top 10 git commands for beginners

Top 10 Git Commands For Beginner Developers

Previously, we shared an article about 10 Essential Commands to Master Git. Even though that post is also focused on beginners, we didn’t get into detail about each git command. So in this article, we will list the top 10 git commands for beginner developers in detail.

Table of Contents:

git init – Initialize Local Repository

The “git init” command initializes or sets up an empty Git repository in your current project directory locally on your computer. This creates a hidden folder named “.git,” that stores all necessary metadata for versioning and tracking changes to your codebase over time.

git clone – Create Local Copy

The “git clone” command clones or creates a local copy of an existing remote Git repository on your computer. You can clone any public repository on platforms like Github, or Bitbucket. You can also clone private repositories if you’ve got the permission to do so. The command to clone a repo is in the format specified below

git clone <remote_repo_url>   
eg: git clone

If you want to clone directly to a specific branch, then use the –branch option as specified below.

git clone --branch <branch_name> <remote_repo_url>

git branch – Create & Manage Branches

The “git branch” command enables you to create, delete, list, and switch between branches in your project as needed without affecting the production branch which is usually named “master” or “main”. Thanks to the branching feature, it is possible to incorporate changes from multiple contributors and maintain a stable working environment without breaking the existing code. You can use the below commands to create, delete, list, and switch between branches.

create a new branch locally.

git branch branch_name     

List all the local and remote branches of the repository.

git branch -a     

Delete an existing branch.

git branch -d branch_name

Rename a branch

git branch -m current_branch-name new-branch-name

git checkout – Switch Between Branches

Use the “git checkout” command to switch between branches in your project. This enables developers to work on different features or bug fixes independently without disrupting the primary codebase. Use this command followed by “<branch\_name>” (e.g., “git checkout feature\_branch”) to change contexts as required for various aspects of development work.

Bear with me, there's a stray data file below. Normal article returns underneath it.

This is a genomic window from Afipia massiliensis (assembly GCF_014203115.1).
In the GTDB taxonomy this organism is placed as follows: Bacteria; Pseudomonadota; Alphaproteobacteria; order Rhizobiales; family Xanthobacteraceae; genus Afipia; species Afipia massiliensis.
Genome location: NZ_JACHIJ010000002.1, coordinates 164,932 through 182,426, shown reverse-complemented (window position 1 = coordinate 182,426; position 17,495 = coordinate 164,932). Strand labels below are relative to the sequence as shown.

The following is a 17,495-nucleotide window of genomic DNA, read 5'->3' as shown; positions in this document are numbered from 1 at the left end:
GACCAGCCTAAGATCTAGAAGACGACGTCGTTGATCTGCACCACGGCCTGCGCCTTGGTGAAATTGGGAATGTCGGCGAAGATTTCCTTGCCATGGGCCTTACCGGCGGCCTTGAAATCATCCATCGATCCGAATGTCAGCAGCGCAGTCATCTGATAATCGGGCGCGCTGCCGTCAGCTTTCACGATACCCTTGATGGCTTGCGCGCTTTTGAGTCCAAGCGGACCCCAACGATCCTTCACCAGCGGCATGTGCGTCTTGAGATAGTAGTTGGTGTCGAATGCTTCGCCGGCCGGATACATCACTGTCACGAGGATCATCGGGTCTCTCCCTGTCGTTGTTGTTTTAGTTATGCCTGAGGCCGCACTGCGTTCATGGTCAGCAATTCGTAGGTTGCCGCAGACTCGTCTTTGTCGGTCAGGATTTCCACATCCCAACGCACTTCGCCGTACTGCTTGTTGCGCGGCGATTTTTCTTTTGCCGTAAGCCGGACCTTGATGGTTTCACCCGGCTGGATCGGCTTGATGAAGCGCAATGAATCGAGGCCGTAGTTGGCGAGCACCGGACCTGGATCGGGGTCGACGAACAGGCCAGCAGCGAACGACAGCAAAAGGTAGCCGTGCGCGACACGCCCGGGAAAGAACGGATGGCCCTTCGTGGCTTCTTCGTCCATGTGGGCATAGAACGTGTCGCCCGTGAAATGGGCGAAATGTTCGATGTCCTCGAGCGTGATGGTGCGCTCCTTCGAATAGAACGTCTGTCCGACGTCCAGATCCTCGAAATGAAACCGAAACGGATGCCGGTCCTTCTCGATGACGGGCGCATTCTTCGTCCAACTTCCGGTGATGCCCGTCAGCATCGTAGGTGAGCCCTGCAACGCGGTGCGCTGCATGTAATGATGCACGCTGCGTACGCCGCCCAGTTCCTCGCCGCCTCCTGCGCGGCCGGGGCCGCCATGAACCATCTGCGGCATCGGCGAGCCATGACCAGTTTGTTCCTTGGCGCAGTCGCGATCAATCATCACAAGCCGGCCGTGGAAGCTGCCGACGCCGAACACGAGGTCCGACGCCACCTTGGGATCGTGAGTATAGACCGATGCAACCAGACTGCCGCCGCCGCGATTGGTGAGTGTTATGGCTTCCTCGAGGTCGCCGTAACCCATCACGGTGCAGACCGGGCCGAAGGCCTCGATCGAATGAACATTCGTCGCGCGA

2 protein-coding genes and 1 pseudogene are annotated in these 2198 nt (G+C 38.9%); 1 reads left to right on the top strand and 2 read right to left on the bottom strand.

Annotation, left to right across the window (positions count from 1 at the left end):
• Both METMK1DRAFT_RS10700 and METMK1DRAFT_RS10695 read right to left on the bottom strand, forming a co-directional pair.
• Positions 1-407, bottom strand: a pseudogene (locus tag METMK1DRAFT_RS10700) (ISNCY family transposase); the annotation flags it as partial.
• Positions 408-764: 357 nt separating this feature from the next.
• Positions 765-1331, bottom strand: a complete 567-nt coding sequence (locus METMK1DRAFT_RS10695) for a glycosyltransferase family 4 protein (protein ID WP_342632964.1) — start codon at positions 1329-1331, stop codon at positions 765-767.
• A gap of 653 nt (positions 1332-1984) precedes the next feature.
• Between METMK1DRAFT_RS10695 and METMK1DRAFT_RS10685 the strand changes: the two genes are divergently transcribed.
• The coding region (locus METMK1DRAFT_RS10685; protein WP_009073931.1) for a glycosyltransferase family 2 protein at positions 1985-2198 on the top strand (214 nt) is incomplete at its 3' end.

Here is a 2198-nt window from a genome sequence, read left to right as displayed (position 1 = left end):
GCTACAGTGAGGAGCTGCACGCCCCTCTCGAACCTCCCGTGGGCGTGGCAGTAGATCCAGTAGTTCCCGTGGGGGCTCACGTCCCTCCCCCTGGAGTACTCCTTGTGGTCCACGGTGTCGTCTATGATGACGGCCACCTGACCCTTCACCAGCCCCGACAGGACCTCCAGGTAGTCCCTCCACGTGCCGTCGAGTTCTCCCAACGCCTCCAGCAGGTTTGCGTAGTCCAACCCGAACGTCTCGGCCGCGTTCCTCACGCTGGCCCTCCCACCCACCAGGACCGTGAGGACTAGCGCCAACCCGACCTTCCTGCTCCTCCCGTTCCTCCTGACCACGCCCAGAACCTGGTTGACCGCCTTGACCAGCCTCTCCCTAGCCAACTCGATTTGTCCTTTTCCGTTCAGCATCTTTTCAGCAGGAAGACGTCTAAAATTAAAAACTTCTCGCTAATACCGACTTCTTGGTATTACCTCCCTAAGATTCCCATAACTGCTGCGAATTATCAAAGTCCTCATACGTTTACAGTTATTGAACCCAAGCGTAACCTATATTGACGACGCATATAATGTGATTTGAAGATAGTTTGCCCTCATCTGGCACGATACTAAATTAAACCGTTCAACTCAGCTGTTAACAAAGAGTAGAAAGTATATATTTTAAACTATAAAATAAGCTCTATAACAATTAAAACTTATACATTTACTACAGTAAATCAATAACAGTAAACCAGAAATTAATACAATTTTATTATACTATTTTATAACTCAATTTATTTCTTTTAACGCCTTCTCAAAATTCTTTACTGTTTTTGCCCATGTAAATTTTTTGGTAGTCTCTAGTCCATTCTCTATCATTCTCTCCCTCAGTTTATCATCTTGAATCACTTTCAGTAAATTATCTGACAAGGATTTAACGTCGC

git checkout branch_name_to_switch_to

There is also another trick using git checkout, which is a bit dangerous.

git checkout file_name

The above command removes all the changes you made to a file. So please use this only if you need it and be extra careful.

git add – Stage Files

The “git add” command stages files that you want to include in the next commit. You can either stage a single file or all files at once using the “git add” command.

To stage a single file,

git add file_name

To stage all files with changes, including new files,

git add .

To add only modified and deleted files,

git add .

git commit – Save Changes

The “git commit” command saves changes you’ve made locally as commits. Every commit is a snapshot of your code at a specific point. After adding your changes using the “git add” command specified above, you can use git commit to get the changes ready to publish to a remote repository. Each Git commit should always include a message describing the changes made to provide context and clarity on what was updated within the codebase.

To commit changes:

git commit -m "description of changes"

To change the message of a previous commit, use the –amend option:

git commit --amend

To add all files and commit changes with a message at once, you can use the -am option:

git commit -am "description of changes"

git push – Publish Committed Changes

The “git push” command sends your local commits to remote repositories. Use this command followed by “<remote\_name> <branch\_name>”

git push remote_name branch_name
eg: git push origin master

git pull – Synchronize Remote Changes

The “git pull” command fetches and merges new changes from a remote repository to your local repository with the latest modifications, bug fixes, or enhancements made by team members. This ensures consistency across all branches in your Git workflow.

git pull remote_name branch_name
eg: git pull origin master

git merge – Combine Branches

The “git merge” command allows you to combine changes from two or more distinct branches into a single branch. Just make sure you are in the right branch before you merge changes from different branches. To avoid any mishaps, you can checkout to the branch that you need changes to be merged into.

git checkout master
git merge feature_branch 

git status – Monitor Project State

The “git status” command displays all files that have been modified or changed since their last commit. These files are normally called “Untracked files”. This information helps you keep track of progress and manage changes effectively as part of your version control workflow within Git repositories.